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Is It Really Possible To Get Better Performance And Economy By Uprating Your Engine Management Software? It Sounds Almost Too Good To Be True. Andy Enright Visits Industry Leaders Superchips To Find Out More
I must admit I was once fairly disdainful of aftermarket modifications to cars. After all, who was I to say that legions of highly qualified engineers and designers had got something wrong? As I grew to understand a little more about the economics of car manufacturing, it became apparent that it was possible to improve your car significantly with a few tweaks here and there.
Keen drivers will know that the two most important areas where performance gains can be made are in the tyres and the braking systems. Stickier rubber and uprated brake pads and discs can make a lot of difference, but we all crave that bit of extra power. Extracting extra power from increasingly complex engines is no longer the work of the backyard enthusiast with an ignition timing lamp and a set of big carburettors, so I took my turbocharged Toyota MR2 along to the experts in the field of electronic fettling, Superchips.
Over the past 27 years, more than half a million vehicles, including 150,000 in the UK, have been 'Superchipped'. The company's catalogue lists over 3,700 different applications, covering the vast majority of makes and models. All engine types are catered for, whether normally-aspirated (non-turbo) petrol, turbo petrol or turbo diesel.
Superchips claim their conversions can increase the power and torque of turbo diesel engines by as much as 30 per cent, turbo petrol engines by 25 per cent and non-turbo petrol engines by 10 per cent. Ford owners also have the option of using a 'DIY' tuning kit called Bluefin, which allows them to perform the conversion themselves, quickly and easily.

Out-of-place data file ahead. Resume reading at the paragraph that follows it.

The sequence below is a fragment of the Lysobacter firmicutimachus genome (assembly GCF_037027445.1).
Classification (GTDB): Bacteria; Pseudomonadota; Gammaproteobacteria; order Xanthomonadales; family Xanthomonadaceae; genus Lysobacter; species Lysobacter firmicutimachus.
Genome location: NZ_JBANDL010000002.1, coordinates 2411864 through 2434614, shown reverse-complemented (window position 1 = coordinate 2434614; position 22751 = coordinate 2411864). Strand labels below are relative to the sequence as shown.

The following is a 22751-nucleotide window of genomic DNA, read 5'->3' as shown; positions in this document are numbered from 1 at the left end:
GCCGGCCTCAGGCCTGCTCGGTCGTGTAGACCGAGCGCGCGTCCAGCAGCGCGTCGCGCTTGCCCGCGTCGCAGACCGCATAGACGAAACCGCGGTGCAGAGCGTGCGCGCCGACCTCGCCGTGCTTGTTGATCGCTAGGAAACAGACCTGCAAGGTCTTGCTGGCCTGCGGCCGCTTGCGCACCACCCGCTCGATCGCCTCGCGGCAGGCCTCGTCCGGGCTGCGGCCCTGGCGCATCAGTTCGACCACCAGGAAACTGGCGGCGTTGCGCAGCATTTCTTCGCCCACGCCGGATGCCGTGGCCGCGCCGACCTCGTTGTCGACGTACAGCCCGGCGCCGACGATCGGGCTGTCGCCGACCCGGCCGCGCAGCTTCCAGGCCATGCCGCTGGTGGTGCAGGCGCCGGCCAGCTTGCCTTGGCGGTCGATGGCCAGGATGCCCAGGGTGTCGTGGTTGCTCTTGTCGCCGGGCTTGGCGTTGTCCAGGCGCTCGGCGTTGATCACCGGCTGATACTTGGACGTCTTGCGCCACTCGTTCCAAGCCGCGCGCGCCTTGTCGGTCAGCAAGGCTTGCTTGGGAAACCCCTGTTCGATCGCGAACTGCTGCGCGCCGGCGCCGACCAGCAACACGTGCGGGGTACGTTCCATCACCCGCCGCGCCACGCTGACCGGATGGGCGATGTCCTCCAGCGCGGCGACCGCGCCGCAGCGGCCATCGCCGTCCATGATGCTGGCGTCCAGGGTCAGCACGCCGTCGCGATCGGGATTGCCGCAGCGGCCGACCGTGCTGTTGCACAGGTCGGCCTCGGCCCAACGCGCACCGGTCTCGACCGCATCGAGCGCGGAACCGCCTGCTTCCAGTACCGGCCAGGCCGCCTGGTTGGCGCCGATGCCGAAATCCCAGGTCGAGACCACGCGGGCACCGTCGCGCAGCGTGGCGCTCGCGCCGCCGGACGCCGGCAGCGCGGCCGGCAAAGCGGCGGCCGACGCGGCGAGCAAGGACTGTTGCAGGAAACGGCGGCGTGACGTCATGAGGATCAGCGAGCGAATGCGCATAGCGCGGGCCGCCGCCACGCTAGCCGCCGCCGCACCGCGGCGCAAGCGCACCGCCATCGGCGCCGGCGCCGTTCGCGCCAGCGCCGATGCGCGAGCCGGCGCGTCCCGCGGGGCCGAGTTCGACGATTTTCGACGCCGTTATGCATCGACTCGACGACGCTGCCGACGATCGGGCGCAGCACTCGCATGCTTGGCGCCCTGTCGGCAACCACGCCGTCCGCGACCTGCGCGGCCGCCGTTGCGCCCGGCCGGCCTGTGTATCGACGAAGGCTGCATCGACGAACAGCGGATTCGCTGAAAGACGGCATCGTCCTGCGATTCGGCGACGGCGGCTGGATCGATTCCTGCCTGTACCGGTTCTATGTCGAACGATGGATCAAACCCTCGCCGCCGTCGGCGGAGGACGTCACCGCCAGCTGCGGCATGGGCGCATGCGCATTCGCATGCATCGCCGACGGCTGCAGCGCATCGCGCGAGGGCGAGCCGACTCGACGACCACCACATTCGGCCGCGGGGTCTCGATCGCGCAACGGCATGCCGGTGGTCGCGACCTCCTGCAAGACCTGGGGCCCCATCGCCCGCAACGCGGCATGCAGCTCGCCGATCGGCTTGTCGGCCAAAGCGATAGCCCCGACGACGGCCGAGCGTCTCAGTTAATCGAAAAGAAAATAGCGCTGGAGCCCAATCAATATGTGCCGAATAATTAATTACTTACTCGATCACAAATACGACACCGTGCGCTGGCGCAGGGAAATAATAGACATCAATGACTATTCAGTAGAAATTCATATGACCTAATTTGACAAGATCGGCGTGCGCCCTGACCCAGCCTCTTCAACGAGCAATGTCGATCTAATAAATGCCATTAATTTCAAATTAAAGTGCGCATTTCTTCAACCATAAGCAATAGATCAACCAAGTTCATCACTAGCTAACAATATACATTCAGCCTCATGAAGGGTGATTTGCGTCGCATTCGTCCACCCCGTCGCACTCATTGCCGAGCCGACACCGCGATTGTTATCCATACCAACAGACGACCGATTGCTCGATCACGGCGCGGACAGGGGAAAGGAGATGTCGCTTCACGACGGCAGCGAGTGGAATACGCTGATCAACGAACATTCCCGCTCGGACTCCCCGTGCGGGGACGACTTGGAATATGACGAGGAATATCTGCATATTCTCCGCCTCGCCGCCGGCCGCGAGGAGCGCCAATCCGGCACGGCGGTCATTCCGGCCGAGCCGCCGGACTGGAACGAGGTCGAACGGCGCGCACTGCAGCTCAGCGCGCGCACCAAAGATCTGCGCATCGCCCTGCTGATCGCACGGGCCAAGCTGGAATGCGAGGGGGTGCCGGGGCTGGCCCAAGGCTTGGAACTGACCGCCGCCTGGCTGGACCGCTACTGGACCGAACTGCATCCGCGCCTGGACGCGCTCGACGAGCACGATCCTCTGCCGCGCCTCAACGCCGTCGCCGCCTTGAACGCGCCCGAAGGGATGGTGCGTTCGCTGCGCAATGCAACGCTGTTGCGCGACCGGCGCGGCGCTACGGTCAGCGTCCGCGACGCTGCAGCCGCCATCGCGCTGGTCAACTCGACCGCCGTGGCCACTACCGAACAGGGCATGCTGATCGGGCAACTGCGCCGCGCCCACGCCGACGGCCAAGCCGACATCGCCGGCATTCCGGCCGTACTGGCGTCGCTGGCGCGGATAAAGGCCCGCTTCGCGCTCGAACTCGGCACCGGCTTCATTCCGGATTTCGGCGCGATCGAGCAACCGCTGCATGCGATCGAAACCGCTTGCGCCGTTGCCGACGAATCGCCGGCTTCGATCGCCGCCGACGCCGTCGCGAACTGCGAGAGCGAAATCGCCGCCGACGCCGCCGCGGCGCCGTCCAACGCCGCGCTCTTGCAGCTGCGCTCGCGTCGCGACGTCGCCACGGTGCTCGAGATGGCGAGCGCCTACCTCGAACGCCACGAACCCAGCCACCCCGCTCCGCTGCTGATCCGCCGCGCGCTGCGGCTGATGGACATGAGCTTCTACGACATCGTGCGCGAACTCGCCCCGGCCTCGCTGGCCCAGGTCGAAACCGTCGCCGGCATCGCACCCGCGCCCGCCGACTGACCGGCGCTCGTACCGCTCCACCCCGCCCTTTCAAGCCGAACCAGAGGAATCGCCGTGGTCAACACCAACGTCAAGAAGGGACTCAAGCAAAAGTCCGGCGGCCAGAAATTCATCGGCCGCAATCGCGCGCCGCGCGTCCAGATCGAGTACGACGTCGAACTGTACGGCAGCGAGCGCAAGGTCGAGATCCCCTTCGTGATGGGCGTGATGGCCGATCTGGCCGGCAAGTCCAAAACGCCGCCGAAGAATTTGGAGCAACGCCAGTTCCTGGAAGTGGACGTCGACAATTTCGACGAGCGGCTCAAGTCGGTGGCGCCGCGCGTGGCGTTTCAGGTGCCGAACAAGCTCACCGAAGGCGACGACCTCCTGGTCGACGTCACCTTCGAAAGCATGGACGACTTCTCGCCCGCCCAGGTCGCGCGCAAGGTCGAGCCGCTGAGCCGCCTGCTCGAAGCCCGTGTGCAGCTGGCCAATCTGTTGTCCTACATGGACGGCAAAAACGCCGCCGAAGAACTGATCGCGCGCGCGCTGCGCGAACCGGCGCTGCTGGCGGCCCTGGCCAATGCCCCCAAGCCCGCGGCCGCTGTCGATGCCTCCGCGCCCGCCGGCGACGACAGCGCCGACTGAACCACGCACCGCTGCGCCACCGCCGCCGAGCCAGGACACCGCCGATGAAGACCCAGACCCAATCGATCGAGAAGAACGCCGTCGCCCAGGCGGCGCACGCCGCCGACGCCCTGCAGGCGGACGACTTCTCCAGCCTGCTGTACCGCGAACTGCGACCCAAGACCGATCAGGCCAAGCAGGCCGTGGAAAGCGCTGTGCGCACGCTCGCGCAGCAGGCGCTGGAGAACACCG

All of this shows how much Superchips has changed as a company. Back in the eighties and early nineties, the company earned its corn through conversions to cars like the Ford Sierra RS Cosworth. The market has matured a great deal since then and most of the business now comes via turbodiesel models. Expansion into the US market has also proved lucrative. Racing has also been a successful sideline and Superchips has worked with Volkswagen Racing (UK), achieving notable success with a 230bhp Volkswagen Caddy that competes in the Volkswagen Racing Cup.
I almost felt I was regressing the company back to its roots with my rather boy-racer MR2 Turbo, but any lingering feelings of guilt were quickly expunged when I took a look at the dyno plots before and after the ECU change. A small adjustment to the plumbing to replace a missing hose and the engine management changes had liberated another 41bhp. This additional power made the MR2 feel a different car, bringing genuine urge right down to 3,000rpm instead of its previous stratospheric levels. In short, it was quicker everywhere with a negligible penalty in terms of fuel consumption. Call me a convert.
Buckingham-based Superchips provides conversions through an 85-strong nationwide network of fitting centres, as well as a fleet of mobile units, which carry out conversions at customers' homes or places of work. All engine types are catered for, whether normally-aspirated (non-turbo) petrol, turbo petrol or turbo diesel. To find out if your car can benefit from a Superchips conversion and to locate your nearest dealer, visit 'www.superchips.co.uk' or call 01280 816781.